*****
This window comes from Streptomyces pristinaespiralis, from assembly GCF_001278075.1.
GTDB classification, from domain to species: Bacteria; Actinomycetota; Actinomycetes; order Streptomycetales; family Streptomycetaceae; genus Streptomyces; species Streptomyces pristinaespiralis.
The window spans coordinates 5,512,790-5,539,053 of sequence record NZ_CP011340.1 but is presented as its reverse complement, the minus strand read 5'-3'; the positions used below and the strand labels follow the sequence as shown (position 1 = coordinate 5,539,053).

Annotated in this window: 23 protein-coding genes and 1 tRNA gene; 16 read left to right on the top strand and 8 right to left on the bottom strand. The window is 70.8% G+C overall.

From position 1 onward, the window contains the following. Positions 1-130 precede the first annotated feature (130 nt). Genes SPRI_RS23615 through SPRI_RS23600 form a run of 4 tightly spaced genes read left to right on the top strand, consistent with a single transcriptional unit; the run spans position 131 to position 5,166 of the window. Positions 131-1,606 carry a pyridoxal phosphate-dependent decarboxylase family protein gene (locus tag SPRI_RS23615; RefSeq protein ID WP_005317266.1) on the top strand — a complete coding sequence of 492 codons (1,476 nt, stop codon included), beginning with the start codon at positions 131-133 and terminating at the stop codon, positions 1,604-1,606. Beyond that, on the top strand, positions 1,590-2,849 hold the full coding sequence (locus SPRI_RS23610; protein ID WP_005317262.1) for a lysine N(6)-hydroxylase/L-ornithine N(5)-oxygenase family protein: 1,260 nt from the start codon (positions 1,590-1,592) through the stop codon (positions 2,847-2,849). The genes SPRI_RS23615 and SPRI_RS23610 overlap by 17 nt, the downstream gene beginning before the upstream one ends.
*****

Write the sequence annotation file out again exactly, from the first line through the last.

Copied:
This window comes from Streptomyces pristinaespiralis, from assembly GCF_001278075.1.
GTDB classification, from domain to species: Bacteria; Actinomycetota; Actinomycetes; order Streptomycetales; family Streptomycetaceae; genus Streptomyces; species Streptomyces pristinaespiralis.
The window spans coordinates 5,512,790-5,539,053 of sequence record NZ_CP011340.1 but is presented as its reverse complement, the minus strand read 5'-3'; the positions used below and the strand labels follow the sequence as shown (position 1 = coordinate 5,539,053).

Annotated in this window: 23 protein-coding genes and 1 tRNA gene; 16 read left to right on the top strand and 8 right to left on the bottom strand. The window is 70.8% G+C overall.

From position 1 onward, the window contains the following. Positions 1-130 precede the first annotated feature (130 nt). Genes SPRI_RS23615 through SPRI_RS23600 form a run of 4 tightly spaced genes read left to right on the top strand, consistent with a single transcriptional unit; the run spans position 131 to position 5,166 of the window. Positions 131-1,606 carry a pyridoxal phosphate-dependent decarboxylase family protein gene (locus tag SPRI_RS23615; RefSeq protein ID WP_005317266.1) on the top strand — a complete coding sequence of 492 codons (1,476 nt, stop codon included), beginning with the start codon at positions 131-133 and terminating at the stop codon, positions 1,604-1,606. Beyond that, on the top strand, positions 1,590-2,849 hold the full coding sequence (locus SPRI_RS23610; protein ID WP_005317262.1) for a lysine N(6)-hydroxylase/L-ornithine N(5)-oxygenase family protein: 1,260 nt from the start codon (positions 1,590-1,592) through the stop codon (positions 2,847-2,849). The genes SPRI_RS23615 and SPRI_RS23610 overlap by 17 nt, the downstream gene beginning before the upstream one ends.